Edmund N. Santurri is professor of philosophy and religion, and holds the Martin E. Marty Chair in Religion and the Academy. He has taught at St. Olaf since 1980, chaired the Religion Department 1988–91, served as director of The Great Conversation program 1996–2008, and directed the Ethical Issues and Normative Perspectives Program 2010–13. He is the author of Perplexity in the Moral Life: Philosophical and Theological Considerations, and has coedited (with William Werpehowski) The Love Commandments: Essays in Christian Ethics and Moral Philosophy. He also wrote the introduction to Reinhold Niebuhr’s An Interpretation of Christian Ethics.
In 2016 Edmund became director of the college’s Institute for Freedom and Community, which was established in 2014 to encourage free inquiry and meaningful debate of important political and social issues. He also directs the Public Affairs Conversation program.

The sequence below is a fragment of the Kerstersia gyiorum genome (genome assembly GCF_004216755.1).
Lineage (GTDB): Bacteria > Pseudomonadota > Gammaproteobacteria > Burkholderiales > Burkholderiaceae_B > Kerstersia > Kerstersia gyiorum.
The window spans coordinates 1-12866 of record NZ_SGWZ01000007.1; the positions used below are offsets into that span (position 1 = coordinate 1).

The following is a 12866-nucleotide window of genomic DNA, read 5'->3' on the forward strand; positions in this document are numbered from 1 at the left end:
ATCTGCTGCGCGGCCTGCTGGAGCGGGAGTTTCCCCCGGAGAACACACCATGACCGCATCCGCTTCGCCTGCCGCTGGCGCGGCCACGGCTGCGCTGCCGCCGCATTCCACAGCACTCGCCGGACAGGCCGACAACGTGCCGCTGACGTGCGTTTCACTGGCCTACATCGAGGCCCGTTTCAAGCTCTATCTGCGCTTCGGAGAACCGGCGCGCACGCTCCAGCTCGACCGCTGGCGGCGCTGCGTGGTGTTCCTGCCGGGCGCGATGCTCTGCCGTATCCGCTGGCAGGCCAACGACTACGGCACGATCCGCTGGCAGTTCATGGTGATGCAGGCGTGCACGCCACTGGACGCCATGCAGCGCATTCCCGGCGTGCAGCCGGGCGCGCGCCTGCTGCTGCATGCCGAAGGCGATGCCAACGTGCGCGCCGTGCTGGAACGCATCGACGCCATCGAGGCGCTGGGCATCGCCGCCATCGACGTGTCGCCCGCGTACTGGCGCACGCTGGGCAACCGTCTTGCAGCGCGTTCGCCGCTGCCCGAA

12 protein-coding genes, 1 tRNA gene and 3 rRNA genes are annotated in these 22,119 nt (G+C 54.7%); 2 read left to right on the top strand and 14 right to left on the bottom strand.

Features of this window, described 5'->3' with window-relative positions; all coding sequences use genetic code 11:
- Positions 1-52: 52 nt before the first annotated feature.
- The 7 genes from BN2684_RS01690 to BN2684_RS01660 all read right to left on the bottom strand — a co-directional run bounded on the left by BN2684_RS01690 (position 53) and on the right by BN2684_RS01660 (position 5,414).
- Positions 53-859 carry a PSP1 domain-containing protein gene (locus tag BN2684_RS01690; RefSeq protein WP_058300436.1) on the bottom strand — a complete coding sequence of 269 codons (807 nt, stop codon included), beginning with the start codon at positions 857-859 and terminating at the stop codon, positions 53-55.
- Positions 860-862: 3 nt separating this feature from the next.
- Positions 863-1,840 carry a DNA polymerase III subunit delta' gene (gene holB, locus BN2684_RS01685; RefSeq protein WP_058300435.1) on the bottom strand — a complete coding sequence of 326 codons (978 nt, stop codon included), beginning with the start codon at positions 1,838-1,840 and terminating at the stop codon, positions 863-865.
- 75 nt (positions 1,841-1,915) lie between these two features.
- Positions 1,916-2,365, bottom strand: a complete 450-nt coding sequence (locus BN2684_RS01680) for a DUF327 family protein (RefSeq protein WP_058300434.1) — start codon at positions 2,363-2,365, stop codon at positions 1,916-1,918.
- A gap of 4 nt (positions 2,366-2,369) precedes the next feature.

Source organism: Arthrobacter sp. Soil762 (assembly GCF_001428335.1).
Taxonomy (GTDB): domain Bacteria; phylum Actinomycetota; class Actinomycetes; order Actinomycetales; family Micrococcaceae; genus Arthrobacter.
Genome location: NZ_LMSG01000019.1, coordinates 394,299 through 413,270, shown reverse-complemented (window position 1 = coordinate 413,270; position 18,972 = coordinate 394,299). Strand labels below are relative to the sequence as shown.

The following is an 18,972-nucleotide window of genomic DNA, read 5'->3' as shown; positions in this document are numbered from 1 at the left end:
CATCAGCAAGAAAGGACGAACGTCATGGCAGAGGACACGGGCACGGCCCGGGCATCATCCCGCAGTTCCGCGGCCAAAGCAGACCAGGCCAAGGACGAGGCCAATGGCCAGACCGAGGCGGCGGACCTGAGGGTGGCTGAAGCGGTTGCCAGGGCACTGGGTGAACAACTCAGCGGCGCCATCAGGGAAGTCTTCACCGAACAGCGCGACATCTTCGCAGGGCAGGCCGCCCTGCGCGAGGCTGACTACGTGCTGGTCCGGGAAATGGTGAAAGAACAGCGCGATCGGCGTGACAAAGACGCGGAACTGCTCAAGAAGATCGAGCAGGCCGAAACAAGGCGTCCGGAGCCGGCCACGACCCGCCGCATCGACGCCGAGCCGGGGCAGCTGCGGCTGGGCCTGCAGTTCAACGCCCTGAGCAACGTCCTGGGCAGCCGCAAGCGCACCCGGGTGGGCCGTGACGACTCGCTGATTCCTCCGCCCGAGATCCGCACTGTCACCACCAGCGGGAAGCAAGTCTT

Although his area of specialization is ethics (theological and philosophical, theoretical and applied), Edmund’s teaching has ranged over a wide variety of topics in ethics, theology, philosophy, and religion and culture. In recent years he has focused on political ethics with an emphasis on the “ethics of war” and Christian political realism. His classes include Obama’a Theologian: The Theology of Reinhold Niebuhr; Narnia and Beyond: The Theology of C.S. Lewis; The Religious and the Political: Gandhi, Niebuhr, and King; and Public Affairs Conversation: Foundational Debates.
Edmund and his spouse, St. Olaf Associate Professor of French Jolene Barjasteh, are avid fans of the Minnesota Lynx.
- ‘Going beyond Narnia‘
- ‘A new conversation about public affairs‘
- ‘How can we find common ground between broken windows advocates and skeptics?‘
- Politics, Theology, and the Limits of Ethics conference (scroll to video No. 3)
- Religion and the Liberal Arts lecture
- Martin Luther King Jr. Day Panel
- Reinhold Niebuhr, Barack Obama and the Sense of a Reality That “Judges Yet Forgives”
- ‘Philosophical Ambiguities in Ostensibly Unambiguous Times: The Moral Evaluation of Terrorism‘
- ‘Rawlsian Liberalism, Moral Truth, and Augustinian Politics‘
- Opening Convocation Address
- ‘A Caravaggio Meditation‘
- ‘Lincoln: The man, the movie, the machinations‘